• ribosomes
  • A group of researchers at Karolinska Institutet and the Max Planck Institute for Biology of Ageing has discovered that a protein called MTERF4 combines with another protein called NSUN4 to form a complex that controls the formation and function of the mitochondrial ribosomes. (redorbit.com)
  • dysfunction
  • Nerve cells in the brain and muscles appear to be particularly damaged when mitochondrial dysfunction occurs because nerve cells and muscles require a great amount of energy. (smartdraw.com)
  • They may also be the result of acquired mitochondrial dysfunction due to adverse effects of drugs, infections, or other environmental causes (see MeSH). (wikipedia.org)
  • Mitohondrial optic neuropathies are a heterogenous group of disorders that present with visual disturbances resultant from mitochondrial dysfunction within the anatomy of the Retinal Ganglion Cells (RGC), optic nerve, optic chiasm, and optic tract. (wikipedia.org)
  • Disease
  • What is Mitochondrial Disease? (umdf.org)
  • Mitochondrial Disease Coummunity Registry - Patients, Family Members and Caregivers: Enroll now in the Mitochondrial Disease Community Registry to help advance the development of treatments and cures. (umdf.org)
  • Mitochondrial disease is difficult to diagnose, because it affects each individual differently. (umdf.org)
  • If three or more organ systems are involved, mitochondrial disease should be suspected. (umdf.org)
  • Although mitochondrial disease primarily affects children, adult onset is becoming more common. (umdf.org)
  • This over-simplification is a mistake which has slowed our progress toward understanding the biology underlying mitochondrial disease. (umdf.org)
  • The symptoms of mitochondrial disease can vary. (medlineplus.gov)
  • Mitochondrial haplogroups defined by common polymorphisms have been associated with risk of disease and longevity. (ahajournals.org)
  • Conclusions- Our results do not support an association of mitochondrial haplogroups with risk of ischemic cardiovascular disease, morbidity from other causes, mortality, or longevity in a large general population of European descent. (ahajournals.org)
  • 8 Recently, numerous reports have suggested a role for mitochondrial haplogroups, defined by the presence or absence of common polymorphisms, in the pathogenesis of ischemic cardiovascular disease and other diseases, as well as in longevity. (ahajournals.org)
  • The research, funded by the Wellcome Trust, offers hope of being able to predict a child's risk of developing a mitochondrial disease which can cause muscle weakness, diabetes, strokes, heart failure and epilepsy. (eurekalert.org)
  • This text covers the basic principles of mitochondrial dynamics in cardiovascular medicine, with particular emphasis on their functional roles in physiology and disease. (springer.com)
  • tRNA
  • Protein synthesis makes use of mitochondrial DNA, RNA, and tRNA. (wikipedia.org)
  • 30 Platyhelminth mitochondrial DNA: evidence for early evolutionary origin of a tRNA(serAGN) that contains a dihydrouridine arm replacement loop, and of serine-specifying AGA and AGG codons Garey, J.R. and D.R. Wolstenholme, 1989. (wikipedia.org)
  • genomes
  • The complex nature of mitochondrial gene expression that relies on two different genomes calls for a multidisciplinary approach in which different teams of researchers join forces. (eurekalert.org)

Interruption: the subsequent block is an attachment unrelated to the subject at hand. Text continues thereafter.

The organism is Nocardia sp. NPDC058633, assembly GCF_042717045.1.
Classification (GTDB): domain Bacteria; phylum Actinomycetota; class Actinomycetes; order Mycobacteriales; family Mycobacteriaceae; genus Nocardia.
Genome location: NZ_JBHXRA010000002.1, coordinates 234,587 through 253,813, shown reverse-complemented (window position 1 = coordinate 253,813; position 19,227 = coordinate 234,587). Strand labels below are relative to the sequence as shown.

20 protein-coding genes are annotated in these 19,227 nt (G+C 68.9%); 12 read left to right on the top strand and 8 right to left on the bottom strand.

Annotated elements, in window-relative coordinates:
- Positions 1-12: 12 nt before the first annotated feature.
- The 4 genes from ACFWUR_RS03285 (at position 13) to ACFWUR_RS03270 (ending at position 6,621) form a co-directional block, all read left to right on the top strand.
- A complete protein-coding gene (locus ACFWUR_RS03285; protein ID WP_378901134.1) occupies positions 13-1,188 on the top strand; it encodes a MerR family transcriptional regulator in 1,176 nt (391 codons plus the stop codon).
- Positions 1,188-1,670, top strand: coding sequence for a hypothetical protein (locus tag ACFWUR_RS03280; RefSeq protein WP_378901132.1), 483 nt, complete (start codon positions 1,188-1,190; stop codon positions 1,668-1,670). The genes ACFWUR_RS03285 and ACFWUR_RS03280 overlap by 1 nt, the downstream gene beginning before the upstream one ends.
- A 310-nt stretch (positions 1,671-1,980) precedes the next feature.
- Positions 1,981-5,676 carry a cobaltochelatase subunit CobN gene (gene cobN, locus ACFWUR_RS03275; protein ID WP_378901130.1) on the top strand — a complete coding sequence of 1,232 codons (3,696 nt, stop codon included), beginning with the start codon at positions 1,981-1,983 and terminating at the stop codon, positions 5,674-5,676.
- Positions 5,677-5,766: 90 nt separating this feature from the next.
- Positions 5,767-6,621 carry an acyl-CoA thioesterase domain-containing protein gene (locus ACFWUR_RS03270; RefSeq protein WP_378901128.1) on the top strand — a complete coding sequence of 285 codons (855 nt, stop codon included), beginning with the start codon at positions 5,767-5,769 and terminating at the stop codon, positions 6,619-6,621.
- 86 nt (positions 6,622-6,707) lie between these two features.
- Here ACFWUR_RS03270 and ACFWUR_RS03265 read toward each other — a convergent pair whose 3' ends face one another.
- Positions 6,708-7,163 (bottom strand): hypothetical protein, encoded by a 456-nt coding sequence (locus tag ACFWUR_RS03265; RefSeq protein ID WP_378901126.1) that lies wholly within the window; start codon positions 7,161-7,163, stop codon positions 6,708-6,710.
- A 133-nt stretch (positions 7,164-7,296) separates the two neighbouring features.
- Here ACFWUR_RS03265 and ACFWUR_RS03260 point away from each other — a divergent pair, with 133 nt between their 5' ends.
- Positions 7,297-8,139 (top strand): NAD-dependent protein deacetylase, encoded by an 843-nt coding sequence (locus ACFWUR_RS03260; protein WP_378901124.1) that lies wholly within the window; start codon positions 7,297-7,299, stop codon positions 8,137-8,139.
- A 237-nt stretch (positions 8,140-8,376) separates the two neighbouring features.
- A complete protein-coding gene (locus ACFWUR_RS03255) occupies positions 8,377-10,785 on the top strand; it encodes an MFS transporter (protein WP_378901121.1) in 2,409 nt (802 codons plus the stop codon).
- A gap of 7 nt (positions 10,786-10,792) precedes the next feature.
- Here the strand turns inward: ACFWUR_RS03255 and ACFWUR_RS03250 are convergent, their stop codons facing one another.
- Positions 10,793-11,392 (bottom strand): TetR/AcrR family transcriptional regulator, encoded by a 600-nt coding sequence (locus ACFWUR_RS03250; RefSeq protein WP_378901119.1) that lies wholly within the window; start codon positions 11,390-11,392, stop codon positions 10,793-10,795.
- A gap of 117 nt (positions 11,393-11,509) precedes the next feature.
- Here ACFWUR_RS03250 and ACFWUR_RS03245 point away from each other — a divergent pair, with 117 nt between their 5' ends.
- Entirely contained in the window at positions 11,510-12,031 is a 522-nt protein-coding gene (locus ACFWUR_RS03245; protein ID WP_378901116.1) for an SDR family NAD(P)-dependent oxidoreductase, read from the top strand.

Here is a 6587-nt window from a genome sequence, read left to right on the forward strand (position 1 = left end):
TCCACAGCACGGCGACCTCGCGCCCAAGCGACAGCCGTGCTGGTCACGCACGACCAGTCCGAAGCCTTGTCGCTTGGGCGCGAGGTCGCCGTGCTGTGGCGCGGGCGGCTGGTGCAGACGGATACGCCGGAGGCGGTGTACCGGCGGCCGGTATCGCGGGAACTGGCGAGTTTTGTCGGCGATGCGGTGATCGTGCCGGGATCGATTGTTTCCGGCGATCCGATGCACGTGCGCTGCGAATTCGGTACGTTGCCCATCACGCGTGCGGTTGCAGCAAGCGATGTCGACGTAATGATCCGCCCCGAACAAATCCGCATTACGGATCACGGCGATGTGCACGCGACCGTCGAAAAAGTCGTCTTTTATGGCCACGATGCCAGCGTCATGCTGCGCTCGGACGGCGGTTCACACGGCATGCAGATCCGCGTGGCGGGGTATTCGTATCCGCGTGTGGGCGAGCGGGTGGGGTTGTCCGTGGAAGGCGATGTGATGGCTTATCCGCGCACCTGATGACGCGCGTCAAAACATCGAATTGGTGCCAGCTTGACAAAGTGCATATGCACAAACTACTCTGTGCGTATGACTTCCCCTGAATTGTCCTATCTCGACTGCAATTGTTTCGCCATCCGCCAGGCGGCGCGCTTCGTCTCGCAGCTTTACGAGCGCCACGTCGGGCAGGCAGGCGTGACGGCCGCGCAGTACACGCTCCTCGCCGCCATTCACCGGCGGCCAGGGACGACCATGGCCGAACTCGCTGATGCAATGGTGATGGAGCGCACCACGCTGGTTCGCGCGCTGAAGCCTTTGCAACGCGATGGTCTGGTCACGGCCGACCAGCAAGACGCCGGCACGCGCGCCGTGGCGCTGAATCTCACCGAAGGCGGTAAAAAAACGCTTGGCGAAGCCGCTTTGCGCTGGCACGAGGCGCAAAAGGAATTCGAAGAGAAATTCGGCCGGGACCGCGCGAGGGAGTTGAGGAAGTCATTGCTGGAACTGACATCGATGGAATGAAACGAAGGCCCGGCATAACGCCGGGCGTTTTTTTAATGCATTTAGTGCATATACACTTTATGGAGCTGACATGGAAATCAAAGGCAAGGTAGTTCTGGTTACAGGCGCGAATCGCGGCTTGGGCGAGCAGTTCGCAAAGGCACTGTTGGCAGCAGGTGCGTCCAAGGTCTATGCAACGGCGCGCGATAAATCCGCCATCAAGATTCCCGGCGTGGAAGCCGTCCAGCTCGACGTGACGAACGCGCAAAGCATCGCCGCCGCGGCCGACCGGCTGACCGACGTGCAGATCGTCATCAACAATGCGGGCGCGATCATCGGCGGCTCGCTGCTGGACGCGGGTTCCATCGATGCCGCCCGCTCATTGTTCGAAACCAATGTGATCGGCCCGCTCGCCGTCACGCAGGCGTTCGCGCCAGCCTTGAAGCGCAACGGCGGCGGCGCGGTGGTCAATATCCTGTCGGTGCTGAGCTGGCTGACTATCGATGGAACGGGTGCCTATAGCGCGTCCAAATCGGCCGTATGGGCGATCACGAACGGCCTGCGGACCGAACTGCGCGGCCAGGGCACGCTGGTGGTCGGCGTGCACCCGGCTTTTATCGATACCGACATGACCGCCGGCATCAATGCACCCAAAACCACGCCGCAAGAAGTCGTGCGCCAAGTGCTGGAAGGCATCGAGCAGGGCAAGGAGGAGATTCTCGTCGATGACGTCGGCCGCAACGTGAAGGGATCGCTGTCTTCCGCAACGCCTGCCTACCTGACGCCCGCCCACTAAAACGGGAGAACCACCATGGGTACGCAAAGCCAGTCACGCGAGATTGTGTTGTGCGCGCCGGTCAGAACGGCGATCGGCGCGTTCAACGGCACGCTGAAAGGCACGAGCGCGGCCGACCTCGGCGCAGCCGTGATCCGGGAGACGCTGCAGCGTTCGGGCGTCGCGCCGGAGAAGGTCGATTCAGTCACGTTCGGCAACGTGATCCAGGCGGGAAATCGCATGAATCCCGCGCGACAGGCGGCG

• By enabling genetic complementation, fusion of the mitochondria allows for two mitochondrial genomes with different defects within the same organelle to individually encode what the other lacks. (wikipedia.org)
  • Symptoms
  • Although mitochondrial diseases vary greatly in presentation from person to person, several major clinical categories of these conditions have been defined, based on the most common phenotypic features, symptoms, and signs associated with the particular mutations that tend to cause them. (wikipedia.org)
  • human genetics
  • In human genetics, the Mitochondrial Eve (also mt-Eve, mt-MRCA) is the matrilineal most recent common ancestor (MRCA) of all currently living humans, i.e., the most recent woman from whom all living humans descend in an unbroken line purely through their mothers, and through the mothers of those mothers, back until all lines converge on one woman. (wikipedia.org)
  • biogenesis
  • Mitochondrial biogenesis is the process by which cells increase their individual mitochondrial mass and copy number to increase the production of ATP as a response to greater energy expenditure. (wikipedia.org)
  • Mitochondrial biogenesis is activated by numerous different signals during times of cellular stress or in response to environmental stimuli, such as aerobic exercise. (wikipedia.org)
  • Therefore, achieving a balance between these mechanisms allow a cell to have the proper organization of its mitochondrial network during biogenesis and may have an important role in muscle adaptation to physiological stress. (wikipedia.org)
  • pathways
  • The key aim of the REMIX network is to combine the skills of European research groups to strategically train the next generation of scientists in a program that will contribute to elucidating the molecular mechanisms and pathways that regulate mitochondrial gene expression. (eurekalert.org)
  • citation needed] Again, the pathophysiological mechanisms involved in nutritional optic neuropathies is common to all mitochondrial optic neuropathies: it affects biochemical pathways involved in cell energetic production, correction of oxidative stress and quenching of free radicals. (wikipedia.org)